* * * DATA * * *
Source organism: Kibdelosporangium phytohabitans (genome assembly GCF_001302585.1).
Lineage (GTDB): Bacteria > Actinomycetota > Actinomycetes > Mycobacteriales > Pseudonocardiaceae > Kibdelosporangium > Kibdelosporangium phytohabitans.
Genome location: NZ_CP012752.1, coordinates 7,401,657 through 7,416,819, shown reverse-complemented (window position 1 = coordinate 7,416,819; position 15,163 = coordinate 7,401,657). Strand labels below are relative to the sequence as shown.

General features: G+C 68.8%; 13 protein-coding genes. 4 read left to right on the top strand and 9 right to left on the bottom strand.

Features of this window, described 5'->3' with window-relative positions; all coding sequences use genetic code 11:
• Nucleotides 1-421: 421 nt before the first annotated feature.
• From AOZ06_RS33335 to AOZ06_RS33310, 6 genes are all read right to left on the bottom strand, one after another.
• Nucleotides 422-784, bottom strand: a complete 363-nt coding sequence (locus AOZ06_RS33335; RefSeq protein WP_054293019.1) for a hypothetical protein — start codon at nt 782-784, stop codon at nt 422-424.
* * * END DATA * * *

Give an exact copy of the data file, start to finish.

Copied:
Source organism: Kibdelosporangium phytohabitans (genome assembly GCF_001302585.1).
Lineage (GTDB): Bacteria > Actinomycetota > Actinomycetes > Mycobacteriales > Pseudonocardiaceae > Kibdelosporangium > Kibdelosporangium phytohabitans.
Genome location: NZ_CP012752.1, coordinates 7,401,657 through 7,416,819, shown reverse-complemented (window position 1 = coordinate 7,416,819; position 15,163 = coordinate 7,401,657). Strand labels below are relative to the sequence as shown.

General features: G+C 68.8%; 13 protein-coding genes. 4 read left to right on the top strand and 9 right to left on the bottom strand.

Features of this window, described 5'->3' with window-relative positions; all coding sequences use genetic code 11:
• Nucleotides 1-421: 421 nt before the first annotated feature.
• From AOZ06_RS33335 to AOZ06_RS33310, 6 genes are all read right to left on the bottom strand, one after another.
• Nucleotides 422-784, bottom strand: a complete 363-nt coding sequence (locus AOZ06_RS33335; RefSeq protein WP_054293019.1) for a hypothetical protein — start codon at nt 782-784, stop codon at nt 422-424.